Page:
Why B.C. has one of the most efficient recycling programs in Canada

Aiya Benaso / April 9, 2019

B.C.’s contamination rate for recyclable materials is one of the lowest in the country
(pixabay)

Full producer responsibility

In B.C., Extended Producer Responsibility (EPR) is an environmental policy, in which it’s the company’s responsibility to reduce environmental impacts.

They must also manage the whole life cycle of their product, from selection of materials and design to its end-of-life.

Recycle BC implemented the EPR program in 2014. The responsibility of waste disposal is lifted off of municipal and regional governments and placed onto the manufacturers/importers and consumers.

“It’s a system where it’s both managed and funded by the companies that put their products into the market place, which is one of the big differences for B.C.” – David Lefebvre, Recycle BC spokesperson 

Unified materials collected

The material accepted into blue bins is the same province-wide.

Which wasn’t always the case. In 2014 different municipalities were in charge of when to collect, what to collect and the marketing of those materials for processing.

Lefebvre says this old system created quite a bit of confusion, and hardships for small cities who were trying to sell their materials out to a “world stage”.

“This change reduced consumer confusion, which in turn had a huge impact in marketing material.” – David Lefebvre, Recycle BC spokesperson 

Recycle BC is a not-for-profit organization responsible for residential packaging and paper product recycling throughout British Columbia.
(Recycle BC)

Plastic

  • Plastic containers collected in the remain in BC, with a local end-market in Metro Vancouver that processes this material into pellets that can be manufactured into new packaging and other products.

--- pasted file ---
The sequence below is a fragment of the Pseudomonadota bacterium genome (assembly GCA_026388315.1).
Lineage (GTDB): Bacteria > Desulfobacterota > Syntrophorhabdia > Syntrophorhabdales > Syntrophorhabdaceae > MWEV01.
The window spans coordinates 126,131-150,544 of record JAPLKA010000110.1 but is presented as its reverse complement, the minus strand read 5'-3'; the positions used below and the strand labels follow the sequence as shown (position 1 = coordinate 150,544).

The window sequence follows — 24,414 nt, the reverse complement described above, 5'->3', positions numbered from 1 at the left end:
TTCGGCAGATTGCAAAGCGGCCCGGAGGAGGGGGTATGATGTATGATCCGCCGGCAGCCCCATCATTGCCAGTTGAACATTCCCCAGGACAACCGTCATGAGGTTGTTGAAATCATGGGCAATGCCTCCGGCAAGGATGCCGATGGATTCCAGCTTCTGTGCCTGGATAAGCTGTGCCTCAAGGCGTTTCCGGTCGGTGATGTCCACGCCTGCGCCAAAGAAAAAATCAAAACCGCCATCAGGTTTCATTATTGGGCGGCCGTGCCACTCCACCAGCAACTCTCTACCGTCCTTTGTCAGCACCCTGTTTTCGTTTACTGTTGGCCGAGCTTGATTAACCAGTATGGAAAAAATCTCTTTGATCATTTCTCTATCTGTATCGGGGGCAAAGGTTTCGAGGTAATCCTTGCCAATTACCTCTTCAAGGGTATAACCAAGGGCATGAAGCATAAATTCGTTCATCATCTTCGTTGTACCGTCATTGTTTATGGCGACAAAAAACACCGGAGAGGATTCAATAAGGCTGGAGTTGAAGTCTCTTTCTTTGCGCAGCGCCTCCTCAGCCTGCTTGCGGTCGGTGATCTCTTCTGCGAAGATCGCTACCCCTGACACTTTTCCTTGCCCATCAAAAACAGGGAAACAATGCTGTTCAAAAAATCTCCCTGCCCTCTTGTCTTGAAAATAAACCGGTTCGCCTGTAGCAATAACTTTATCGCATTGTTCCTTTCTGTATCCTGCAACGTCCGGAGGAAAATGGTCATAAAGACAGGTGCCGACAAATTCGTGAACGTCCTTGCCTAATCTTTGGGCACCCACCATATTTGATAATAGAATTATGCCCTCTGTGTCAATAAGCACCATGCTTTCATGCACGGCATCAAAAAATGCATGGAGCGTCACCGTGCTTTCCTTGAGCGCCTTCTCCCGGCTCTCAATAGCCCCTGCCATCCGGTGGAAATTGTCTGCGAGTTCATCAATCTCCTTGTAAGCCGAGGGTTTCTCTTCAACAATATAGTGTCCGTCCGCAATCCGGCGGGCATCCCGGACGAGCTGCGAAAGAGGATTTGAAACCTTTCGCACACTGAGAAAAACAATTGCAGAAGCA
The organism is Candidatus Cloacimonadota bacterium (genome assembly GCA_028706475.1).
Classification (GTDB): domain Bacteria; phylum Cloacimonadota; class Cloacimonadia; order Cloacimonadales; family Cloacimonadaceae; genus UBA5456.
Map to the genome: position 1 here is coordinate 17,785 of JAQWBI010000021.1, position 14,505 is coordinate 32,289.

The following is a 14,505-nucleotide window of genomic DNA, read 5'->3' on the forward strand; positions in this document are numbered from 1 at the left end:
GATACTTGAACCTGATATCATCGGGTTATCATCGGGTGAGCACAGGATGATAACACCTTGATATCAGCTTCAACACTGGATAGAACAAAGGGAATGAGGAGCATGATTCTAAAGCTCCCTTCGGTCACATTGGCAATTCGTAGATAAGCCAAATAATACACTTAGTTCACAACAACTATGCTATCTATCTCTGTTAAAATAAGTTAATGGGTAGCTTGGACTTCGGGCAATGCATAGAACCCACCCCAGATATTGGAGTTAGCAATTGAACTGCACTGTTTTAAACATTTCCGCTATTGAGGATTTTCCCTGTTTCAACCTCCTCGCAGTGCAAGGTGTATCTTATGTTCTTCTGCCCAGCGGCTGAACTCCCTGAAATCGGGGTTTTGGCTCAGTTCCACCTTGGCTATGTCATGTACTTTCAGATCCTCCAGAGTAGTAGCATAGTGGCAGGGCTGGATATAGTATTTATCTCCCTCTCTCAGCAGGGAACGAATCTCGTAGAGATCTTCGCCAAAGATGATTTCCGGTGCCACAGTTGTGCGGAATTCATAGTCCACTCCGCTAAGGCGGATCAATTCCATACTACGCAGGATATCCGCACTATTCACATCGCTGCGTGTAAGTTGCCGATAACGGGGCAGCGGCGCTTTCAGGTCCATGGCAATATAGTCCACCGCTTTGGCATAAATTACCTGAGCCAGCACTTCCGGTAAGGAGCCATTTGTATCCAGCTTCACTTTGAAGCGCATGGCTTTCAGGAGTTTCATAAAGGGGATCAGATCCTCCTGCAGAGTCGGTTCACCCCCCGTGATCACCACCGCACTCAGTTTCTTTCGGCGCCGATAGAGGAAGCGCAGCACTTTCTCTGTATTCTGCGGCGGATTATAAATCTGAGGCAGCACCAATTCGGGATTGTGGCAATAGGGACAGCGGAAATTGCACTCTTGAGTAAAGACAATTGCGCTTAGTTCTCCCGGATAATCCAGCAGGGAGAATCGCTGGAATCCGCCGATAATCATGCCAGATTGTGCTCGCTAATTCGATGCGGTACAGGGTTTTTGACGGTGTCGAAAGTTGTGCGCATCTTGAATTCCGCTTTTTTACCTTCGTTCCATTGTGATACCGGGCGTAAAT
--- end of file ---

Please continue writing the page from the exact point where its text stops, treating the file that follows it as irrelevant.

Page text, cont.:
Glass

  • Glass is shipped to Abbotsford to be processed into new bottles and to Quesnel to be made into sandblast materials.

Metal

  • Metal containers are sold to end-markets in BC, Ontario and the United States and can be recycled into new packaging, like aluminum cans, and sheet metal for automotive manufacturing.

Paper

  • Paper collected is sold to end-markets overseas, in the United States or in BC and can be made into things like egg cartons, boxes, and other paper products.

Locally processed materials

Despite shifting world markets for much of Canada’s recyclable materials, Recycle BC has been able to ensure that plastic packaging, paper products, glass and metal containers collected through its program in B.C. are still being recycled and processed locally.

China used to accept the vast majority of the worlds recycling due to cheaper shipping costs.

In January 2018, China’s passed the “National Sword” policy, banning the import of most plastics and other materials headed for that nation’s recycling processors, which had handled nearly half of the world’s recyclable waste for the past quarter century.

To find out more information about what doesn’t go into your blue bin, visit Recycle BC.

With files from Lya Fichmann.